COUN 506 Exam 2 (Liberty University)

COUN 506 Exam 2 (Liberty University)

  1. Which list below provides some of the best suggestions for building a therapeutic relationship in a Christian counseling session?
  2. What would a counselor do as an “engineer” as relates to multi-tasking in Christian counseling?
  3. One counseling benefit of Nouwen’s polarities model of spiritual formation is that we find clues as to typical counseling problems. If a client was at the “loneliness” end of the pole, he/she might be struggling with
  4. Although a counselor cannot magically make suffering disappear, how might a counselor provide immediate relief?
  5. The lecture talked about internal dissonance as one reason for personal suffering. What can we say about that?
  6. From the lecture discussion of the METAMORPH Grid, what is a true statement below?
  7. The lectures talked about creating “free space” in the process of counseling suffering clients. What is a true statement from that discussion?
  8. How does the rate limiting factor mentioned in the lecture and by McMinn relate to counseling?
  9. What is the idea behind the faith tradition vs. the formation tradition in the context of spirituality; why is focusing on our formation tradition important in counseling?
  10. According to the lecture, if someone were asked: “What is spirituality?”, how would they answer if they were coming from a post-modern point of view?Term Paper Help, Research Paper Help, Essay Help
  11. If we take into account the Formation Field approach to spiritual formation in our counseling, what is true?
  12. From the lecture, when we define Christian counseling as a spiritual enterprise, what can we say?
  13. What is a main insight in Nouwen’s polarities model?
  14. From the lecture, McMinn discusses “Three Continuous Assessment Dimensions.” Which statement below is NOT one of them?
  15. The lecture talked about “hospitality” as one way for a counselor to respond to suffering. How might a counselor exercise hospitality?
  16. In counseling suffering people, what principle is true from the lectures?
  17. What propels a level of professionalism in Christian counseling?
  18. With regard to how a counselor’s temperament affects counseling, what can we say?
  19. What determines what you emphasize in counseling and the techniques you choose
  20. In the context of the discussion of Christian counseling as a spiritual enterprise, the lecture talked about “receiving grace” and “refining grace.” What is the main idea behind that discussion?
  21. One way to move your counselee from “stranger” to friend, is to ask the tough questions.
  22. There is little connection between a counselor’s worldview and the theory that a counselor chooses to promote healing.
  23. A purpose of the METAMORPH grid is to help a Christian counselor focus on factors that affect human behavior and emotions.
  24. Considering the lecture discussion of the five roles of a Christian counselor, we find that the role of “participant” has characteristics similar to establishing “solidarity” mentioned in a different lecture.
  25. With regard to attribution theory, as counselors we need to recognize that people are responsible for their own behavior but at the same time also respond to external events.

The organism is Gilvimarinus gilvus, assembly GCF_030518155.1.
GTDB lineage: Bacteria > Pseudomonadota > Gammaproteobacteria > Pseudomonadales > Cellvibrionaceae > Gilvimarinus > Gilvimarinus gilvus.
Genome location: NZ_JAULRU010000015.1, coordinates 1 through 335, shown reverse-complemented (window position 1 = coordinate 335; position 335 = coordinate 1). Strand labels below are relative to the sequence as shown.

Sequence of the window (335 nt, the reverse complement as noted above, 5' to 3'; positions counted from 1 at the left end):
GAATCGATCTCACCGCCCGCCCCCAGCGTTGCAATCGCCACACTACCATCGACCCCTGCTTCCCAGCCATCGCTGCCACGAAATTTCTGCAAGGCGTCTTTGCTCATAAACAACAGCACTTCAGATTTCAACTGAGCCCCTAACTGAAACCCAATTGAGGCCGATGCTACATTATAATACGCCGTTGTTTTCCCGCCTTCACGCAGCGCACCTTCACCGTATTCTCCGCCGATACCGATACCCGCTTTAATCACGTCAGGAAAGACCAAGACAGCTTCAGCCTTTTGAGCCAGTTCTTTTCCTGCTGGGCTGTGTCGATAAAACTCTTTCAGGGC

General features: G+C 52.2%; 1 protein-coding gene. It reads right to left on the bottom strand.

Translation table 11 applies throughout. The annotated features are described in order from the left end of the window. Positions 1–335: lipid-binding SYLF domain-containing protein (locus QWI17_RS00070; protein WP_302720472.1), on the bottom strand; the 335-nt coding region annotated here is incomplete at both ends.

26. The key idea of spirituality is to have a unified life
  27. In counseling suffering clients, looking at body language may help you identify some of your client’s  faulty thinking about suffering.
  28. In the Bible the _____________ is conceived as the writers’ attempt to sum up the various components of psychological, spiritual, and relational health in human beings, which also affect the physical aspects of life.
  29. A healthier, more productive view of _______________ is to see them as indicators and motivators.
  30. The counselor must assess whether the client’s view of their _________ is healthy or unhealthy.
  31. Term Paper Help, Research Paper Help, Essay Help

PHI208 Week 3 D1 & D2

PHI208 Week 3 D1 & D2

Discussion 1

To ensure that your initial post starts its own unique thread, do not  reply to this post. Instead, please click the “Reply” link above this  post.

Please read the general discussion requirements above, as well as the  announcements explaining the discussion requirements and answering the  most frequently asked questions. If you are still unsure about how to  proceed with the discussion, please reply to one of those announcements  or contact your instructor.

Please carefully read and think about the entire prompt before  composing your first post. This discussion will require you to have  carefully read Chapter 4 of the textbook, as well as the assigned  portions of Immanuel Kant’s (2008) Groundwork for the Metaphysics of  Morals.

Think of someone real or fictional whom some people regard as a  “hero” for helping others, stopping something bad or evil, and so forth,  even though by doing so they violated what would normally be considered  a moral rule (focus on morality; don’t simply think of someone who  broke the law). For example, they may have lied, broken a promise,  stolen, harmed someone innocent, or even murdered, but done so with good  intentions. (Be sure to clearly explain both sides of this example –  what seems good and what seems morally questionable about the action.)